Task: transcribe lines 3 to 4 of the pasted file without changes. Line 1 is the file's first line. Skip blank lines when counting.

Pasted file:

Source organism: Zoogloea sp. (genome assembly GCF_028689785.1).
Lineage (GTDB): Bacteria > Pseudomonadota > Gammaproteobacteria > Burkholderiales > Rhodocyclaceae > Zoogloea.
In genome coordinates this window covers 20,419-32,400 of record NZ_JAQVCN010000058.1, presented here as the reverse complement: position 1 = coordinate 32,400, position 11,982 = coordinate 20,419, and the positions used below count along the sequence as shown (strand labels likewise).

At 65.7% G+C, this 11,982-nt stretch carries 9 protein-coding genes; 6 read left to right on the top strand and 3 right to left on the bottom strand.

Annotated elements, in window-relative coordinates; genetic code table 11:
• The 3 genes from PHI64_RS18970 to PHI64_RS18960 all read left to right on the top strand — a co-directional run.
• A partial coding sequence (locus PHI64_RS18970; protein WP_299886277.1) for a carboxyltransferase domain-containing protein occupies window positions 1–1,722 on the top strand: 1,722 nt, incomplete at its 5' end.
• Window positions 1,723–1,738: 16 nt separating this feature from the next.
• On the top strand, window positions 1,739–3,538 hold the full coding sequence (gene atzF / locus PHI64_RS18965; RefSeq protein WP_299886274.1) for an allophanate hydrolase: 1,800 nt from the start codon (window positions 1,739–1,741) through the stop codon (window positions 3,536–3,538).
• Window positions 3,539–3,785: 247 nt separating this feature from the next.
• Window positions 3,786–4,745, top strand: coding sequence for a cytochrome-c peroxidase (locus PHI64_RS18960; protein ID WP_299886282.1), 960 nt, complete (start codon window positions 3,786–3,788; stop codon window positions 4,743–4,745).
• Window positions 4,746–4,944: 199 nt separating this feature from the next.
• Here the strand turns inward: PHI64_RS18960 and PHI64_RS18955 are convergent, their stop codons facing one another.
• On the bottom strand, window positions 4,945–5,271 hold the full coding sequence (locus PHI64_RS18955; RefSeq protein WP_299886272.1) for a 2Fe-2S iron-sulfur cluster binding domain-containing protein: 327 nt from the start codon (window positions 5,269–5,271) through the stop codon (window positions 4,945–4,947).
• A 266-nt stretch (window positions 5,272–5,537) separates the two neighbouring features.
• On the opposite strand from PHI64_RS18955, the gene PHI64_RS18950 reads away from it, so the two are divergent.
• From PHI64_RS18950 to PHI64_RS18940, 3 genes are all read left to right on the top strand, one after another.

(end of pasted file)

In genome coordinates this window covers 20,419-32,400 of record NZ_JAQVCN010000058.1, presented here as the reverse complement: position 1 = coordinate 32,400, position 11,982 = coordinate 20,419, and the positions used below count along the sequence as shown (strand labels likewise).

At 65.7% G+C, this 11,982-nt stretch carries 9 protein-coding genes; 6 read left to right on the top strand and 3 right to left on the bottom strand.